On June 26 of this year, the Technical Council of the Mexican Social Security Institute, [in Spanish: el H. Consejo Técnico del IMSS], approved guideline number 02/2023/NV/SBC-LSS-27-IV, in order to inform employers about the integration into the daily contribution wage of surplus from profit sharing, as well as productivity bonuses or of any other nature, pursuant to Article 27 of the Social Security Act [in Spanish: la ley del IMSS].
Profit sharing did not originally form part of the daily contribution wage, however, stemming from labor reforms, limits were established in which workers will not receive more than three months’ salary, or the average from the profits received from the last three tax years, that is, whichever amount is greater; with the aim of benefitting the workers. With regard to employers who do not respect the established limits, profit sharing will lose its nature and be considered as a bonus. Therefore, it must be integrated into the daily contribution wage.
Regarding payments carried out under the profit-sharing line item, those made outside of the time frame as indicated in the law (60 days after Income Tax for the year that must be paid), they will be considered as an advance profit sharing payout, and will thus lose their nature, and must therefore be integrated into the daily contribution wage.
With regard to bonuses, they do not lose their nature in terms of a bonus even when they are paid with a gift card or with food vouchers, that is, independently of the method of payment, and as such, they must be integrated into the daily contribution wage.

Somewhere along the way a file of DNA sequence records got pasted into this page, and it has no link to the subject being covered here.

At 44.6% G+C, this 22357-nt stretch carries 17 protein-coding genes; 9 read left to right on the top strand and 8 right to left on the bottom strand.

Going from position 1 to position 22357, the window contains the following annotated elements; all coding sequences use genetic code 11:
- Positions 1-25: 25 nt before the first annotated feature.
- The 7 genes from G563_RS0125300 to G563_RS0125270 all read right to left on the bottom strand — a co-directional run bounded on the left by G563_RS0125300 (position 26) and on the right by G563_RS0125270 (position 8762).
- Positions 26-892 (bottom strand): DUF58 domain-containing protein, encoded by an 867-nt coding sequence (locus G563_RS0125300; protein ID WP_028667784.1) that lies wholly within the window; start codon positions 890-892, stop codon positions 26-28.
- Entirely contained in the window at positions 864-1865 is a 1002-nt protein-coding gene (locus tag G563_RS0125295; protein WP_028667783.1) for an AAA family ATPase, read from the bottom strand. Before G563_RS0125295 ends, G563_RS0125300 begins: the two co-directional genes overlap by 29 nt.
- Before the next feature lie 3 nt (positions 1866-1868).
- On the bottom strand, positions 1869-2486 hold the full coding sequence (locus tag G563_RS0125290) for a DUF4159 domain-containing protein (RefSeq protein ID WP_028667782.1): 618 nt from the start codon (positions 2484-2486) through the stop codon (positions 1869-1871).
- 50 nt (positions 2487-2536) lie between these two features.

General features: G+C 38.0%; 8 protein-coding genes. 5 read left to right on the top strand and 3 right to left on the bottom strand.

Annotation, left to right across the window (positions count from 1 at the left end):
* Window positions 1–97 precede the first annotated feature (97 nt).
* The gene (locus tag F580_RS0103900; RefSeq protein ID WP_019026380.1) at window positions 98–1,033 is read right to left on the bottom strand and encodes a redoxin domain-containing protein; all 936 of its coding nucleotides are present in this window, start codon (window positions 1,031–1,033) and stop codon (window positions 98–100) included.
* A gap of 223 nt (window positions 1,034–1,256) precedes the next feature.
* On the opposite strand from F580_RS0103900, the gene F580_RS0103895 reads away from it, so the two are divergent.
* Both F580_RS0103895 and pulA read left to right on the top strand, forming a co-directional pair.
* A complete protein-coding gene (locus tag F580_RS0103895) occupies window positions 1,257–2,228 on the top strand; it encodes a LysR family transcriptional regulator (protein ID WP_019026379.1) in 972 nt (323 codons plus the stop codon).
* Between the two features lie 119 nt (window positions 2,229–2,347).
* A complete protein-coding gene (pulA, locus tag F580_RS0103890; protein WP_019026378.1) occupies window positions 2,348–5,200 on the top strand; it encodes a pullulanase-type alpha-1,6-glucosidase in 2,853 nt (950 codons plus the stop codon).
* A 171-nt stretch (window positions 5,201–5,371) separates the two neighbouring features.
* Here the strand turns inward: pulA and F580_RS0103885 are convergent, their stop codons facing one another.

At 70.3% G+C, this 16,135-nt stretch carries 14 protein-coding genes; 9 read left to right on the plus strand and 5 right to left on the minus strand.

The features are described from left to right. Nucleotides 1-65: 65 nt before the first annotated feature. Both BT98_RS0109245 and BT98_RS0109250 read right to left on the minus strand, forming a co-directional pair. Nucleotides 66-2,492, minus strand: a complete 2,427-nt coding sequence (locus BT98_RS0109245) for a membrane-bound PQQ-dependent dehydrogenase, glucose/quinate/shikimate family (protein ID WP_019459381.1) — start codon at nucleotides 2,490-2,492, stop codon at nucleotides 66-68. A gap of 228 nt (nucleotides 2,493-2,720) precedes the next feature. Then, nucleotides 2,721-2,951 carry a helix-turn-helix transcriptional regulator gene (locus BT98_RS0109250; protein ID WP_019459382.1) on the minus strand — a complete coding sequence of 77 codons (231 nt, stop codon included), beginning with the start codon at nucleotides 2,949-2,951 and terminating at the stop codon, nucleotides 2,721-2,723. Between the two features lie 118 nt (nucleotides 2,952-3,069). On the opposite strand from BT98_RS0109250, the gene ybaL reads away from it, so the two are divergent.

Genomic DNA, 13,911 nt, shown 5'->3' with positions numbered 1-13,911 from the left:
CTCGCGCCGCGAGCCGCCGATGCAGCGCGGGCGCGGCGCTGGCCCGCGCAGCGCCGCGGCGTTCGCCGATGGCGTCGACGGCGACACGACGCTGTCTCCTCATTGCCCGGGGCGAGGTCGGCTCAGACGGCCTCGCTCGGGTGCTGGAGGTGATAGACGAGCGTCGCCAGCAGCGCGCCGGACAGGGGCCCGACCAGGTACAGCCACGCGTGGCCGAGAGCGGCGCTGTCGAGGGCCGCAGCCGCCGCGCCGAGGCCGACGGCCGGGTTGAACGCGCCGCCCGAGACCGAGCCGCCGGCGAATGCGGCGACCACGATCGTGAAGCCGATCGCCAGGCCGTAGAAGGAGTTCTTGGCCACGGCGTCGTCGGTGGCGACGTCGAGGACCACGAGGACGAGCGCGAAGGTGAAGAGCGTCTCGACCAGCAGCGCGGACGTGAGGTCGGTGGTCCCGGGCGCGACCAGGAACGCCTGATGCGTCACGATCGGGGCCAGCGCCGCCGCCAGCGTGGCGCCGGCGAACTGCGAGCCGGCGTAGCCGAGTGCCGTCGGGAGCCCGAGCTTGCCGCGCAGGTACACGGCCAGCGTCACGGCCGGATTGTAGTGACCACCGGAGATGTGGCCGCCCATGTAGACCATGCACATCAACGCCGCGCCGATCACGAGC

In regard to social security, it is considered an improper tax practice when:
- Whoever excludes the profit sharing payments from the daily contribution wage that exceed those limits as established by the law.
-Whoever pays profit sharing outside of the period as established by law, whether before or after.
- Whoever excludes daily contribution wage payments made through bonuses.
- Whoever advises or participates in the implementation of the aforementioned practices.
- Any chartered accountant who issues an opinion of compliance with tax obligations that is “unbiased and unqualified”, in which it states in the tax report that the employer knowingly commits the aforementioned practices.
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